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For Dharmarajan, translations allowed diverse Indian readers to access the country‘s rich multi-lingual literary tradition.

“I‘d grown up listening to Tamil stories, for example, but unless they were translated, they‘d be lost to the rest of the country,” she says. “So the idea driving Katha translations was to link India to India, rather than India to the rest of the world, through these beautiful regional stories.” 

An avocado bhel with a crispy quinoa puff cracker arrives next, accompanied in grand style by a raw mango sorbet. 

Between mouthfuls, Dharmarajan talks about literary translation, and all that is lost when it becomes too literal. “A good translation should be able to convey the emotional and cultural nuances of the work,” she says.

It becomes an exercise in cultural understanding that allows readers rare glimpses into diverse ways of life and living.

As we nibble at the tasty charcoal biscuits that have arrived with our kappa shami kebabs, she reminisces about the trouble she had translating a short story in which the author compares a woman‘s pubic area with a cashew nut. “I was up nights thinking about how cashew nuts actually looked and felt,” she laughs.

Dharmarajan also recalls working closely with Krishna Sobti over the translations of her short stories and novels. “It was the first time I realised that there were several distinct types of silences in her work which came through beautifully in Hindi but made me struggle to translate them into English.”

Some years back, a bout of ill health forced her to downsize her work. “Diverticulitis left me with every editor‘s bane,” she says, merry twinkle in her eyes, “a semi colon!” She laughs about it now, but doctors reckoned at that time she won‘t be able to survive more than 10 years after the surgery.

“I now know they were wrong, but at that time this prognosis compelled me to stop doing the Katha prize short stories,” she says.

In 2012, she was bestowed the Padma Shri for her contribution to the field of literature and education.

We order dessert (a balsamic and tamarind sorbet for her and a besan barfi opera for me) as the conversation goes back to schools and the problem she perceives with the present practice of evaluating learning outcomes (“they are too simplistic and ignore the child‘s learning journey”).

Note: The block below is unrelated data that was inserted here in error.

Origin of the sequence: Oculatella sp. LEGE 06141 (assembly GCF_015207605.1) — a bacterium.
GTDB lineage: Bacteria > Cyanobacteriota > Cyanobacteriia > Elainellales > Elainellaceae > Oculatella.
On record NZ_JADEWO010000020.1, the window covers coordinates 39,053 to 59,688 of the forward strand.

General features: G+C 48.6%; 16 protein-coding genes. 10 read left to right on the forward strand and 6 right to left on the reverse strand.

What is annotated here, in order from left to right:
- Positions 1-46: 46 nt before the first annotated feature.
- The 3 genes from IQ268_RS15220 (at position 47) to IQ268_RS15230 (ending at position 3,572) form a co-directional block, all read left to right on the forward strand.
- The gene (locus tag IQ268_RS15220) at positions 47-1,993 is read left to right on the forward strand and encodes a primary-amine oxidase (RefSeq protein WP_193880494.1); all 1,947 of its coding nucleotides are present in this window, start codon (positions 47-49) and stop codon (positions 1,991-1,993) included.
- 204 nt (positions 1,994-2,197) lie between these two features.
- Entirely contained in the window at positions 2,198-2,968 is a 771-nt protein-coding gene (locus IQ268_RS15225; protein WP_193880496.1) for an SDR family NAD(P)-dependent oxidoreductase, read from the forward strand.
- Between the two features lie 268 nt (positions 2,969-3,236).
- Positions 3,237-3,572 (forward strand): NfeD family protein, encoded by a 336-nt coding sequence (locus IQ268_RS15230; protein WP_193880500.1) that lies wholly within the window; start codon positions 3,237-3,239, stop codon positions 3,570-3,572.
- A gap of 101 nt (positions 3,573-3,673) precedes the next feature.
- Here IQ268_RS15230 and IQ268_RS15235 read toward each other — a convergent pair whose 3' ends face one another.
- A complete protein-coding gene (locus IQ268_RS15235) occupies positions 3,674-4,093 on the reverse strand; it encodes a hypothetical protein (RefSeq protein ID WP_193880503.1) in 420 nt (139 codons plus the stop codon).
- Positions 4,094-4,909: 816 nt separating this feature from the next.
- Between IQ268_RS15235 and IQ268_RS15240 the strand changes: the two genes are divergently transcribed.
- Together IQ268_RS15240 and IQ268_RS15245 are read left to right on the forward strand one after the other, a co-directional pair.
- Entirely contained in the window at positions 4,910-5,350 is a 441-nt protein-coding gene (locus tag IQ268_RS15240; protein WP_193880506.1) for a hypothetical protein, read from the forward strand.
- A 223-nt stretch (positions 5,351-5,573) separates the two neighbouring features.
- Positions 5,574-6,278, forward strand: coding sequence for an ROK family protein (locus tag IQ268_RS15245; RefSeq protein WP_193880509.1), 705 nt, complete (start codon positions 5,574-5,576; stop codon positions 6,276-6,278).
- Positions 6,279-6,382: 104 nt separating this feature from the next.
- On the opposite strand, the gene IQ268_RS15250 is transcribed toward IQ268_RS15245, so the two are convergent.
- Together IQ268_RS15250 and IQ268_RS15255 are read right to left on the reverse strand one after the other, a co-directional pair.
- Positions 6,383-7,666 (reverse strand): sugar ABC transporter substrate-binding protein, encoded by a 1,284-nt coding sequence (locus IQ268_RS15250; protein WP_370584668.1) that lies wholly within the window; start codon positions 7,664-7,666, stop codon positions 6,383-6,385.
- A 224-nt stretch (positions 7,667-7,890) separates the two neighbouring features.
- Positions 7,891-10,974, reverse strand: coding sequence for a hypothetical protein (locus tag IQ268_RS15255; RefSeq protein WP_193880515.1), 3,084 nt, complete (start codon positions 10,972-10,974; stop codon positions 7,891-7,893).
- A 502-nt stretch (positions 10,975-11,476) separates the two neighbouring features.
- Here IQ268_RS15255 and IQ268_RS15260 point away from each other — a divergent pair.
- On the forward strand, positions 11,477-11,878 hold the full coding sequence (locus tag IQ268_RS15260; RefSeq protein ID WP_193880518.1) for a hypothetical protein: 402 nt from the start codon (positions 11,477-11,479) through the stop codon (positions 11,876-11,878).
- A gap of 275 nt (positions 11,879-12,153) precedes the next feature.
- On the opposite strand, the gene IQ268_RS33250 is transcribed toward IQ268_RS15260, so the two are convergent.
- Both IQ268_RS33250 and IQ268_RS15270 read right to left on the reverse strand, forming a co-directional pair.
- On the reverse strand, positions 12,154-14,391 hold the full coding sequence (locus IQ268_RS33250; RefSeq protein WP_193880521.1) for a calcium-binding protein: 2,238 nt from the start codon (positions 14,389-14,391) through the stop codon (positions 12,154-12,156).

She suggests schools should teach and foster empathy. “At Katha, we‘ve initiated a programme called ECTC — Each Child Teach a Child under the 300M Challenge,” she says.

It is based on the premise that of the estimated 300 million children in the country today, barely half are able to read fluently. “The question we‘re asking is, why can‘t the 50% fluent readers teach one child each to read as well as they do?” she says.

To accomplish this, Katha has created the 300M Alliance of like-minded people and organisations. “We‘ve also created India‘s first story-telling app to facilitate this,” she says.

The desserts arrive, along with the young chef who has prepared them for us. The first thing she asks him is telling: “Did you have fun creating them?”

At the end of the day, from Dharmarajan‘s perspective, everything boils down to fun and joy.

“I‘m confident that if we as educators can provide a learning environment in which the children enjoy themselves, they will learn on their own and from each other,” she states.

Does she have any regrets when she looks back on her prolific career, I ask. Her expressive dancer‘s eyes are momentarily lost in thought.

“I wish I were not 71, but 17 all over again,” she finally says. “I wish I had more time to impart to every Indian child not an education but the sheer joy of learning and reading…”